According to advisory group Spend Matters, organizations are observing radical commodity price fluctuations of up to 40% which are having a massive impact on their P&Ls. However, despite this volatility and its impact, precious investments in technology solutions and skilled resources often go towards other areas of the business rather than being allocated towards efforts to control, mitigate and manage commodity risk. Companies that allocate little or nothing towards Commodity Management head down a very dangerous path towards declining returns and higher risk profiles.
A new white paper from Spend Matters, “Beyond Sourcing and Supply Chain: Commodity Management Solution Fundamentals,” explains that “now is the time for organizations to make the right set of investments in Commodity Management.” It outlines the business case for Commodity Management, including how to build a quantifiable argument to invest in the right team, processes and solutions to take action in the current environment. Read it now and learn how to prepare your organization to manage the dips, twists and turns of today’s roller coaster economy.
A new trend is emerging in the manufacture of automobiles. Faced with fundamental changes in the metals, chemicals, plastics and energy market environment, global organizations have begun to look at energy companies and commodity houses and wonder whether they could benefit from the types of technology platforms deployed by these institutions.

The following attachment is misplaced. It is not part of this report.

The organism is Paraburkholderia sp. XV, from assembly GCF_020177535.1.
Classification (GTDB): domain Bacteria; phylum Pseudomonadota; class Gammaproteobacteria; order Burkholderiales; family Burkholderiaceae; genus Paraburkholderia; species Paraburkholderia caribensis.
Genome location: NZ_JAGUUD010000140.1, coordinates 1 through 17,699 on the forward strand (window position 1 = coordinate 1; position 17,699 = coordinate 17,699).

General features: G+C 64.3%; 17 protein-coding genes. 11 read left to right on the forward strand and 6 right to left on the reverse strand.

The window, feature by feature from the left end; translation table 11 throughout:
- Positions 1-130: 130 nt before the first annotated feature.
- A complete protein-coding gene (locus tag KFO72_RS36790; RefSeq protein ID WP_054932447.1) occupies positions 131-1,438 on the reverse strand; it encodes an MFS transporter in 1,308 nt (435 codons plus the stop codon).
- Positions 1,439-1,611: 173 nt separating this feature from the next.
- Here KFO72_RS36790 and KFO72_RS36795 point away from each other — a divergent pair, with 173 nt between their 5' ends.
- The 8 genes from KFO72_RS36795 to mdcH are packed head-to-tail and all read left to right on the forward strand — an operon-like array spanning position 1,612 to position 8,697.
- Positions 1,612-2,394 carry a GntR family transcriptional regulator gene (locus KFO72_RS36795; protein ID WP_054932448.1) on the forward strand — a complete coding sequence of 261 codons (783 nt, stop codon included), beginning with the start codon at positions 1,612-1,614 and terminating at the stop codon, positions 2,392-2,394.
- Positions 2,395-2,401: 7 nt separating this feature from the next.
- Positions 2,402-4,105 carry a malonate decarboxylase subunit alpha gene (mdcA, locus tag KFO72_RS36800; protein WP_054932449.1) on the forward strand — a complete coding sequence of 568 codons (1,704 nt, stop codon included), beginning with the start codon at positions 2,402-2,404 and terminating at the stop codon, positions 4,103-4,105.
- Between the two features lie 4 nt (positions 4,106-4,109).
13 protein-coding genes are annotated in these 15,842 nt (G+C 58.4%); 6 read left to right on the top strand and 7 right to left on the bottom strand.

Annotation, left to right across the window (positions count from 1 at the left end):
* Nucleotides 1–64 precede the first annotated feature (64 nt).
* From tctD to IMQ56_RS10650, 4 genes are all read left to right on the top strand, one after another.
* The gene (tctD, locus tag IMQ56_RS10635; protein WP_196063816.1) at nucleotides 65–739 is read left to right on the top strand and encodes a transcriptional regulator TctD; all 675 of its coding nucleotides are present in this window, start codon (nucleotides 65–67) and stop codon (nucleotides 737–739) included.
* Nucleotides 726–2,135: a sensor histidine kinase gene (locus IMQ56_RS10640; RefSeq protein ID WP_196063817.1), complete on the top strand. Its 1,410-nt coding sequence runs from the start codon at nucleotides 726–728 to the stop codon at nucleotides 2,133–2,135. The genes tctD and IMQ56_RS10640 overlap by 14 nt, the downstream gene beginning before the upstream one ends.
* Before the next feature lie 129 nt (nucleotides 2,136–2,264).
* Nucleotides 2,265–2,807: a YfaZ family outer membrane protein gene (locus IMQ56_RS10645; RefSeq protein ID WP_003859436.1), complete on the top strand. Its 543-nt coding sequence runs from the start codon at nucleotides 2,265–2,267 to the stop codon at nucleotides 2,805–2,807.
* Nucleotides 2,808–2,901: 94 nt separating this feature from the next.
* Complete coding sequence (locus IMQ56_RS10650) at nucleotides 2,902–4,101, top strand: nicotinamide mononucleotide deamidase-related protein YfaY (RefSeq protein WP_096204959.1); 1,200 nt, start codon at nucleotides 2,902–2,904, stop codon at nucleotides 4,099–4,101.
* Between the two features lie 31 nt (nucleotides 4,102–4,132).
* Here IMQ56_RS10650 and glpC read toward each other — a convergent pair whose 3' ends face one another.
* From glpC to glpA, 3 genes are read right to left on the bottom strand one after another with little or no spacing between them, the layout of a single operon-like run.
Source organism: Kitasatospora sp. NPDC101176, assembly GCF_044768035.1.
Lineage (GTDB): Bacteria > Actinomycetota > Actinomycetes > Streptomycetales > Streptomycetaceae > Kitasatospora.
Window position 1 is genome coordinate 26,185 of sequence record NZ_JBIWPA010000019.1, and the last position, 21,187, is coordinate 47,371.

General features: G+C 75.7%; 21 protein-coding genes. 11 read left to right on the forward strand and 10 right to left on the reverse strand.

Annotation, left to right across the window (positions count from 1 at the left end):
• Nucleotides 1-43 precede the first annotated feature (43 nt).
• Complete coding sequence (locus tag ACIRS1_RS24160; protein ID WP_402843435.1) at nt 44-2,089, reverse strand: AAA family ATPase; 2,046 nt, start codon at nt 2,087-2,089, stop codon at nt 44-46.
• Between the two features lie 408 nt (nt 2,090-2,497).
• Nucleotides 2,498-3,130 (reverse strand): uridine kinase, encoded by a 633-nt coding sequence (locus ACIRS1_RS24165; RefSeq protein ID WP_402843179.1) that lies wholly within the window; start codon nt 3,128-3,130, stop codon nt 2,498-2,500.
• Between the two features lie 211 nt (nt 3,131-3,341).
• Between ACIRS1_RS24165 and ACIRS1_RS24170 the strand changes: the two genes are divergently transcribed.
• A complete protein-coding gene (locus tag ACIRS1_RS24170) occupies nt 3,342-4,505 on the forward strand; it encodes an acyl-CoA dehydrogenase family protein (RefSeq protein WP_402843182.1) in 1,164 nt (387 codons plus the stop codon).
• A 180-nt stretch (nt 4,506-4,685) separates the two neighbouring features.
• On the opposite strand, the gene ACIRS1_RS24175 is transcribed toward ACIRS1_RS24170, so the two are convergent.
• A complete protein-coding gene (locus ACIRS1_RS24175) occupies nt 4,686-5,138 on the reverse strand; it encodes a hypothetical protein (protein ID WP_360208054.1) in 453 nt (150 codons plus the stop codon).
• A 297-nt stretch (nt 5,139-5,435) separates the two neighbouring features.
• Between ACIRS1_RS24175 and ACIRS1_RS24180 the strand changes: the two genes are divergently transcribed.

For years, the world’s most successful energy companies and global commodity houses have relied on sophisticated commodity management platforms that enable them to proactively manage purchasing, demand/supply balancing and risk management of raw materials and financial derivatives. These systems also provide logistics tools, accounting and decision support that create a complete commodity management platform that enables companies to optimally balance between cost, profit and risk.
Automotive manufacturers and suppliers are now recognizing that these same systems can help manage raw material risk and preserve profit margins in the face of today’s unprecedented commodity volatility.
The new normal: volatility, volatility, volatility
The focus for supply chain groups over the past fifteen years or more has been on efficiency (and speed). Manufacturing and supply chain techniques such as just-in-time, inventory management, demand-driven supply networks and total quality management were introduced to eliminate waste, reduce inventory and improve quality.
These efforts have led to a striking reduction in buffer inventories, bringing them down to the bare minimum. At the same time these leaner supply chains have become more global as organizations look for lower cost suppliers and new markets in which to sell products. A side effect of this is that the ability of businesses to handle unforeseen shocks to the system such as sharp raw material volatility has been significantly limited.
We are experiencing unprecedented levels of volatility in all kinds of commodity markets. The vehicles that roll off today’s assembly lines contain hundreds of raw materials – as do the machines that make them. Automotive companies therefore have some of the most diverse and complex procurement portfolios, which represent equally complex supply networks and a broad series of commodities markets – any one of which can be experiencing severe volatility at any given moment.